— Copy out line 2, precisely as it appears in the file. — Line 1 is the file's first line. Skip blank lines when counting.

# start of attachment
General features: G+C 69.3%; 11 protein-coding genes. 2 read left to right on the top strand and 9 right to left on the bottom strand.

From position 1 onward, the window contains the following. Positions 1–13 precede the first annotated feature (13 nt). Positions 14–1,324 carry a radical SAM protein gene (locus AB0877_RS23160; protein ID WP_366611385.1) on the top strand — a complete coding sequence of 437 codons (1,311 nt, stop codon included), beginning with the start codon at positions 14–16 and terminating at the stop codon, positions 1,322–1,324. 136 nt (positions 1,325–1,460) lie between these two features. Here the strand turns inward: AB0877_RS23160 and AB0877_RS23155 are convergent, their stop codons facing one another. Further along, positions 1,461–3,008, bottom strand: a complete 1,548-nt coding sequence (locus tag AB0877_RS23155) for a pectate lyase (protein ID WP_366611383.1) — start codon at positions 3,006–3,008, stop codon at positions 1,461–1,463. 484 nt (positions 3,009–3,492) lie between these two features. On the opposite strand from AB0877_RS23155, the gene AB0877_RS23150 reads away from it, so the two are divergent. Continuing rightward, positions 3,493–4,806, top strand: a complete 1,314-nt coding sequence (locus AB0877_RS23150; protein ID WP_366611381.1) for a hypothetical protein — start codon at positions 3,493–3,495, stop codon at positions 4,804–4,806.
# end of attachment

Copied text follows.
From position 1 onward, the window contains the following. Positions 1–13 precede the first annotated feature (13 nt). Positions 14–1,324 carry a radical SAM protein gene (locus AB0877_RS23160; protein ID WP_366611385.1) on the top strand — a complete coding sequence of 437 codons (1,311 nt, stop codon included), beginning with the start codon at positions 14–16 and terminating at the stop codon, positions 1,322–1,324. 136 nt (positions 1,325–1,460) lie between these two features. Here the strand turns inward: AB0877_RS23160 and AB0877_RS23155 are convergent, their stop codons facing one another. Further along, positions 1,461–3,008, bottom strand: a complete 1,548-nt coding sequence (locus tag AB0877_RS23155) for a pectate lyase (protein ID WP_366611383.1) — start codon at positions 3,006–3,008, stop codon at positions 1,461–1,463. 484 nt (positions 3,009–3,492) lie between these two features. On the opposite strand from AB0877_RS23155, the gene AB0877_RS23150 reads away from it, so the two are divergent. Continuing rightward, positions 3,493–4,806, top strand: a complete 1,314-nt coding sequence (locus AB0877_RS23150; protein ID WP_366611381.1) for a hypothetical protein — start codon at positions 3,493–3,495, stop codon at positions 4,804–4,806.